ASFA Statement: 12 January 2016
Clarifying the facts: choice of fund and CSIRO research on account balances
2016 is shaping up to be a year of vigorous debate around superannuation policy, and this has certainly been evident in this week’s media coverage and commentary.
While it is important that there is a robust public debate around proposed policy reforms and the future of the superannuation system, it is even more crucial that this takes place in the context of accurate information.
As such, ASFA would like to clarify its position concerning two separate inaccuracies in media reports this week:
Choice of fund
An opinion piece in today’s The Australian Financial Review (“Industry super must pick its battles and this shouldn’t be one”) incorrectly attributes a quote concerning choice of fund for individuals covered by enterprise agreements to ASFA CEO Pauline Vamos. The comment was actually made by a different industry representative. The media outlet has issued a correction online and will also do so in print tomorrow.
The quote in question does not reflect ASFA’s position in the current debate around choice of fund and enterprise agreements. ASFA’s position is outlined in this response to the Financial System Inquiry, and summarised in submissions as follows:
“While supporting the principle of choice within the superannuation system, ASFA is cognisant of specific circumstances where providing full choice may result in an impractical or costly outcome. ASFA does not support extending choice of fund to circumstances where employer contributions are made to employees who are members of defined benefit funds. ASFA also notes the complex factors which are at play in a recommendation to provide all employees with the ability to choose their own fund. Portability arrangements, while not a perfect solution, do also provide the functionality for a member to move monies to the fund of their choice.”
CSIRO research on superannuation account balances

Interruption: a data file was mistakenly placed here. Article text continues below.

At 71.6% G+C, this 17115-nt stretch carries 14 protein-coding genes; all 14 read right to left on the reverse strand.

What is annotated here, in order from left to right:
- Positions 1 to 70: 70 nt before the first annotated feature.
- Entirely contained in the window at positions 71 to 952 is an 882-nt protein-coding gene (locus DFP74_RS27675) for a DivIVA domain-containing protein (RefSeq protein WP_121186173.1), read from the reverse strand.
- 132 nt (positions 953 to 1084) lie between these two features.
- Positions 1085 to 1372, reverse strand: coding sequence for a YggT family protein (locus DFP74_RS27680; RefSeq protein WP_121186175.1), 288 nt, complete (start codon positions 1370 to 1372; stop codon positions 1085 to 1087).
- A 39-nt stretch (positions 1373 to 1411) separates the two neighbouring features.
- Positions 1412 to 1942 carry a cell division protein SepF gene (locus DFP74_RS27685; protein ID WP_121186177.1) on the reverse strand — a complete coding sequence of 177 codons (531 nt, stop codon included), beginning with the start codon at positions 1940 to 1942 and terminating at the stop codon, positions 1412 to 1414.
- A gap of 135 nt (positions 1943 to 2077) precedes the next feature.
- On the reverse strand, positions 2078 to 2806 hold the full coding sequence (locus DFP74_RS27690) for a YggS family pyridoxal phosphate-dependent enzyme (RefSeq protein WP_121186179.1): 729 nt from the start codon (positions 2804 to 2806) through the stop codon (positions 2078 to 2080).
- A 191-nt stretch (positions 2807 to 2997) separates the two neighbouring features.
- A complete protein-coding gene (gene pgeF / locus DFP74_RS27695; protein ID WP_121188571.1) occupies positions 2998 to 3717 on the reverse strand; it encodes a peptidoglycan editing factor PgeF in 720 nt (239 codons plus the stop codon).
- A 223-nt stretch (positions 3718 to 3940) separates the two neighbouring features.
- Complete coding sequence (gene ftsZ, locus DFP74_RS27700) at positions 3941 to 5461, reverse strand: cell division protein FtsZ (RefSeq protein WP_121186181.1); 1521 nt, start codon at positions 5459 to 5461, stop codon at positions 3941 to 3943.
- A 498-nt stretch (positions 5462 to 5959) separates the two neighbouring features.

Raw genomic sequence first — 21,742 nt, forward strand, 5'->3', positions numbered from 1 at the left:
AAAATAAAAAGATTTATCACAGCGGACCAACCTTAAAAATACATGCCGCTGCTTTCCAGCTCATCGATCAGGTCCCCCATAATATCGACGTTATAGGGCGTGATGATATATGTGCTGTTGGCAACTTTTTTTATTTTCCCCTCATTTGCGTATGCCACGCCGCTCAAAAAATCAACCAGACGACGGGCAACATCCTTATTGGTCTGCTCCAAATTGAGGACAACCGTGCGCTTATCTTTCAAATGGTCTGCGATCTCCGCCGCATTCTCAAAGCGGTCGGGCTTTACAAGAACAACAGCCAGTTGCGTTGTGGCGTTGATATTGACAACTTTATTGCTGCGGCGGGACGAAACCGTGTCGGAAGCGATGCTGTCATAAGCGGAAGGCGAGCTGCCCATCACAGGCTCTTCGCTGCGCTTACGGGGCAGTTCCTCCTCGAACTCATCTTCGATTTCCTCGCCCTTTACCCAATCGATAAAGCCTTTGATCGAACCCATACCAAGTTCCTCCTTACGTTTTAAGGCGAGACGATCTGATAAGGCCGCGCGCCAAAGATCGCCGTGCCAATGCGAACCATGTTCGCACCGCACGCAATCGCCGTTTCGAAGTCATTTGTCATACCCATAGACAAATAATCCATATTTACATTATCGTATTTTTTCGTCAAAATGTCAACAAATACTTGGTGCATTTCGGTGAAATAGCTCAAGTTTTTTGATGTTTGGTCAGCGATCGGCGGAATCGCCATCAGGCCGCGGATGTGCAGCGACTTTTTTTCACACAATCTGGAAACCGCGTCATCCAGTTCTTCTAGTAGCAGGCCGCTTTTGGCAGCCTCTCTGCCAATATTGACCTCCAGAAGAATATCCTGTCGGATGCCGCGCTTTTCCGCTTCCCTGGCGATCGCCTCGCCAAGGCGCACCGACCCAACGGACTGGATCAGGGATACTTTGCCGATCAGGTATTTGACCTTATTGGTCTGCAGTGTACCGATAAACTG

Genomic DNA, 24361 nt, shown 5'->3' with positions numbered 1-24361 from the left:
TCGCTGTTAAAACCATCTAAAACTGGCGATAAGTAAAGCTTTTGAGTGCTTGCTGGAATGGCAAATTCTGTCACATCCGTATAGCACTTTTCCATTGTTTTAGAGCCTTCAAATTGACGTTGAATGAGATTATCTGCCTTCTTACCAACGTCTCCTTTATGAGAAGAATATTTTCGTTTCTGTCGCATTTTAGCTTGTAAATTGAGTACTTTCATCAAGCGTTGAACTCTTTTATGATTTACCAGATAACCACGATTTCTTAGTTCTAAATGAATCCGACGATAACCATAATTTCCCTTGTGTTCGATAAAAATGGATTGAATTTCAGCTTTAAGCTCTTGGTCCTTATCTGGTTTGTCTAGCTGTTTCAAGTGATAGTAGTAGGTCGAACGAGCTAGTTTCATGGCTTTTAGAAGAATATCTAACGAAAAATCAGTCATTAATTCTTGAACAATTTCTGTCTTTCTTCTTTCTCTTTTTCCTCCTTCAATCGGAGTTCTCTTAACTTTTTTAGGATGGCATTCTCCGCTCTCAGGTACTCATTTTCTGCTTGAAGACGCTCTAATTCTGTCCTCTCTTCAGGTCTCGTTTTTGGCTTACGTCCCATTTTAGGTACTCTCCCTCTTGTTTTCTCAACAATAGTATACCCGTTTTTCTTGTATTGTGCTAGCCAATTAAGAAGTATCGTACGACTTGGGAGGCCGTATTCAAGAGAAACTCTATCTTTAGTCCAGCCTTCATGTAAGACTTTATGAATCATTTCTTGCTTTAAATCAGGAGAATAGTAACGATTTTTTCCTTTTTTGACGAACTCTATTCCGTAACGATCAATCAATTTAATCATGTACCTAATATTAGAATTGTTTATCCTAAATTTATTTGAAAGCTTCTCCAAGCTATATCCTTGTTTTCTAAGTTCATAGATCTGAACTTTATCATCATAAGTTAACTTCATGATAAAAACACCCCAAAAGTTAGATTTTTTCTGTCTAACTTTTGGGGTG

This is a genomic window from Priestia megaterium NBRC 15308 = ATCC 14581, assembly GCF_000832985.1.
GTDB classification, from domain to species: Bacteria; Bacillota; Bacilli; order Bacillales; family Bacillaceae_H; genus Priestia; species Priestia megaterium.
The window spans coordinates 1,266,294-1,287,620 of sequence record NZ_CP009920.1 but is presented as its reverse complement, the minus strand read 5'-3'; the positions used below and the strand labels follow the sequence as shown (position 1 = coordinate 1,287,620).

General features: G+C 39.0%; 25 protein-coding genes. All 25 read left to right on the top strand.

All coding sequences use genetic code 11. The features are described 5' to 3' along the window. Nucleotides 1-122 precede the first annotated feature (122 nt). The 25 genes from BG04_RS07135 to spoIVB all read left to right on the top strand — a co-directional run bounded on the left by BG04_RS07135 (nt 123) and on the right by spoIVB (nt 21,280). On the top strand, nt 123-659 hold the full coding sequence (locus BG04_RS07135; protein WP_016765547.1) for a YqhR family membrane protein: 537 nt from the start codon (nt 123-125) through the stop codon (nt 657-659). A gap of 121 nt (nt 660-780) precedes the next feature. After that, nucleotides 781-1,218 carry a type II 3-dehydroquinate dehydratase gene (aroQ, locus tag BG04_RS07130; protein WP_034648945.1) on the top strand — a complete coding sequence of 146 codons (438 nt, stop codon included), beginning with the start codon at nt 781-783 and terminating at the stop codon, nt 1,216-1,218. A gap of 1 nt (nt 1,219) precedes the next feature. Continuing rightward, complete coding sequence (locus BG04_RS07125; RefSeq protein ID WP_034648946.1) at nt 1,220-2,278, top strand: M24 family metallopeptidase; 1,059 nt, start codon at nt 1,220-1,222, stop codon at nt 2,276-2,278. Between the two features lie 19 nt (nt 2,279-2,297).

In The Australian Financial Review yesterday, the front page story (“Richer on death than retirement”) claimed that, according to recent research undertaken by the CSIRO, Australians are richer at death than at the point of retirement.
There are a range of fundamental issues with regard to the validity of such an assessment, including:
- while median account balance averages for those with superannuation may not decline much with age after retirement, many people, particularly with APRA fund accounts, drop out of the average figures as they close their account
- less than 10 per cent of Australians aged 85 and over still have superannuation, so much of that age group have drawn down their superannuation to zero. ASFA account balance figures for each age group include those with zero balances or no superannuation, and show that the assets, on average, steadily decline with age.
It is important to note that the amount of money that most retirees are currently holding at retirement or death is far below the amount required for a comfortable level of expenditure.
Many of the current generation of retirees are practised at living within their means and have retired debt free—however, this is unlikely to be the case for future generations. These generations will require enough in superannuation to maintain a comfortable standard of expenditure, and it is important that they are not scared to spend what they need.
ASFA has been working with the government on comprehensive income stream products to assist future retirees in managing their retirement income, including dealing with the financial consequences of longevity. For such products we must ensure that they have adequate framework including governance, disclosure and advice.